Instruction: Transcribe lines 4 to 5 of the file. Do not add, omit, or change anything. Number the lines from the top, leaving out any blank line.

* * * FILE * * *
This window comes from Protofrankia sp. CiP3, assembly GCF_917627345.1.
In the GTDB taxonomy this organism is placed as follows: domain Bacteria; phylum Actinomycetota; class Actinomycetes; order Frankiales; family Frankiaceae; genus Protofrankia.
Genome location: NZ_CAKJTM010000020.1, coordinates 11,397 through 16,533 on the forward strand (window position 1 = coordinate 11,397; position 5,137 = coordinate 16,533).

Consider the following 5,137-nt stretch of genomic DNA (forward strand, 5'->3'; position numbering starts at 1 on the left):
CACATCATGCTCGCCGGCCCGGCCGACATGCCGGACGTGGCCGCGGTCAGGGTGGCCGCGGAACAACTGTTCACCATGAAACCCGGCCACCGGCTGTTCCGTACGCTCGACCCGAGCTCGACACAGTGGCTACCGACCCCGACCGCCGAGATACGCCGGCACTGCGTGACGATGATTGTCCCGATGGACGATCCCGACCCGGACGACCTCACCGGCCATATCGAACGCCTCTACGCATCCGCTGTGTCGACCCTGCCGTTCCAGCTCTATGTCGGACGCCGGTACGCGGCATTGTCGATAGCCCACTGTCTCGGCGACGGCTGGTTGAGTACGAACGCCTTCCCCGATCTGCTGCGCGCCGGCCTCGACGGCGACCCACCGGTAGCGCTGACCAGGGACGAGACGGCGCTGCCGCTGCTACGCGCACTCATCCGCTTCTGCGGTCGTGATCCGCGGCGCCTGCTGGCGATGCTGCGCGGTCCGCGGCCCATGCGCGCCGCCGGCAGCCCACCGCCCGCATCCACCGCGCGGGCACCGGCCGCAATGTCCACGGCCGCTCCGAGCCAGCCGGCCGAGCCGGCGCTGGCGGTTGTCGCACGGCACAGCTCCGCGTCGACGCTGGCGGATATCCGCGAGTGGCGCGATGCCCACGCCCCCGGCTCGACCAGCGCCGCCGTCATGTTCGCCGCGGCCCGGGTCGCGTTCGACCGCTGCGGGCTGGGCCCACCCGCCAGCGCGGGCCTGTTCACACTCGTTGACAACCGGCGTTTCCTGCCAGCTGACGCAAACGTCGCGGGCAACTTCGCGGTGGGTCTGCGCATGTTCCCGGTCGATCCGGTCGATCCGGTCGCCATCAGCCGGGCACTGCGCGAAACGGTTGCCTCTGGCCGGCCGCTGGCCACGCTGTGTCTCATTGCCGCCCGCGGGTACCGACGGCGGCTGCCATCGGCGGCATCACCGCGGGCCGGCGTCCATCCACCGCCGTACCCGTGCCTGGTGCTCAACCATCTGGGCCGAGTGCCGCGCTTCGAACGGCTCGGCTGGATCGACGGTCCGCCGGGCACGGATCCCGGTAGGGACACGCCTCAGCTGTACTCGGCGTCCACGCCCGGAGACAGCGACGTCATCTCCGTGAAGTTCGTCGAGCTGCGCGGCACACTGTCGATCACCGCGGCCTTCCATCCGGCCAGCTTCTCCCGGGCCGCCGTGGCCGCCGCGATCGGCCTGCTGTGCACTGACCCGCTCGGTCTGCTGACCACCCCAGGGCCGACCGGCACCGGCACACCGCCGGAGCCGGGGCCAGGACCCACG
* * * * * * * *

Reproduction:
Consider the following 5,137-nt stretch of genomic DNA (forward strand, 5'->3'; position numbering starts at 1 on the left):
CACATCATGCTCGCCGGCCCGGCCGACATGCCGGACGTGGCCGCGGTCAGGGTGGCCGCGGAACAACTGTTCACCATGAAACCCGGCCACCGGCTGTTCCGTACGCTCGACCCGAGCTCGACACAGTGGCTACCGACCCCGACCGCCGAGATACGCCGGCACTGCGTGACGATGATTGTCCCGATGGACGATCCCGACCCGGACGACCTCACCGGCCATATCGAACGCCTCTACGCATCCGCTGTGTCGACCCTGCCGTTCCAGCTCTATGTCGGACGCCGGTACGCGGCATTGTCGATAGCCCACTGTCTCGGCGACGGCTGGTTGAGTACGAACGCCTTCCCCGATCTGCTGCGCGCCGGCCTCGACGGCGACCCACCGGTAGCGCTGACCAGGGACGAGACGGCGCTGCCGCTGCTACGCGCACTCATCCGCTTCTGCGGTCGTGATCCGCGGCGCCTGCTGGCGATGCTGCGCGGTCCGCGGCCCATGCGCGCCGCCGGCAGCCCACCGCCCGCATCCACCGCGCGGGCACCGGCCGCAATGTCCACGGCCGCTCCGAGCCAGCCGGCCGAGCCGGCGCTGGCGGTTGTCGCACGGCACAGCTCCGCGTCGACGCTGGCGGATATCCGCGAGTGGCGCGATGCCCACGCCCCCGGCTCGACCAGCGCCGCCGTCATGTTCGCCGCGGCCCGGGTCGCGTTCGACCGCTGCGGGCTGGGCCCACCCGCCAGCGCGGGCCTGTTCACACTCGTTGACAACCGGCGTTTCCTGCCAGCTGACGCAAACGTCGCGGGCAACTTCGCGGTGGGTCTGCGCATGTTCCCGGTCGATCCGGTCGATCCGGTCGCCATCAGCCGGGCACTGCGCGAAACGGTTGCCTCTGGCCGGCCGCTGGCCACGCTGTGTCTCATTGCCGCCCGCGGGTACCGACGGCGGCTGCCATCGGCGGCATCACCGCGGGCCGGCGTCCATCCACCGCCGTACCCGTGCCTGGTGCTCAACCATCTGGGCCGAGTGCCGCGCTTCGAACGGCTCGGCTGGATCGACGGTCCGCCGGGCACGGATCCCGGTAGGGACACGCCTCAGCTGTACTCGGCGTCCACGCCCGGAGACAGCGACGTCATCTCCGTGAAGTTCGTCGAGCTGCGCGGCACACTGTCGATCACCGCGGCCTTCCATCCGGCCAGCTTCTCCCGGGCCGCCGTGGCCGCCGCGATCGGCCTGCTGTGCACTGACCCGCTCGGTCTGCTGACCACCCCAGGGCCGACCGGCACCGGCACACCGCCGGAGCCGGGGCCAGGACCCACG